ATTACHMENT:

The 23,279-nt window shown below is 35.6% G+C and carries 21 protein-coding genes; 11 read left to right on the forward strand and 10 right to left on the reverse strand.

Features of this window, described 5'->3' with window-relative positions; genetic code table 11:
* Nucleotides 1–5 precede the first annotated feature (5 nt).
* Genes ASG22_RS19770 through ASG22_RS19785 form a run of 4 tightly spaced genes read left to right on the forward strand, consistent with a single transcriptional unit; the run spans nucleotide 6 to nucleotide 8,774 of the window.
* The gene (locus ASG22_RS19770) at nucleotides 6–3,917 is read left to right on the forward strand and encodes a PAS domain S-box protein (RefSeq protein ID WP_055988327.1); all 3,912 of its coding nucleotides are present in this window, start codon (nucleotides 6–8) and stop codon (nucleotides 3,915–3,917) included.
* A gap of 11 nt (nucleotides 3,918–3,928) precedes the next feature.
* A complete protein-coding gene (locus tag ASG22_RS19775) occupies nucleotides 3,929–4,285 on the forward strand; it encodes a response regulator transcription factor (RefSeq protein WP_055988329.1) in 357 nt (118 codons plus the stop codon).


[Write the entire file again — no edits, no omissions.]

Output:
The 23,279-nt window shown below is 35.6% G+C and carries 21 protein-coding genes; 11 read left to right on the forward strand and 10 right to left on the reverse strand.

Features of this window, described 5'->3' with window-relative positions; genetic code table 11:
* Nucleotides 1–5 precede the first annotated feature (5 nt).
* Genes ASG22_RS19770 through ASG22_RS19785 form a run of 4 tightly spaced genes read left to right on the forward strand, consistent with a single transcriptional unit; the run spans nucleotide 6 to nucleotide 8,774 of the window.
* The gene (locus ASG22_RS19770) at nucleotides 6–3,917 is read left to right on the forward strand and encodes a PAS domain S-box protein (RefSeq protein ID WP_055988327.1); all 3,912 of its coding nucleotides are present in this window, start codon (nucleotides 6–8) and stop codon (nucleotides 3,915–3,917) included.
* A gap of 11 nt (nucleotides 3,918–3,928) precedes the next feature.
* A complete protein-coding gene (locus tag ASG22_RS19775) occupies nucleotides 3,929–4,285 on the forward strand; it encodes a response regulator transcription factor (RefSeq protein WP_055988329.1) in 357 nt (118 codons plus the stop codon).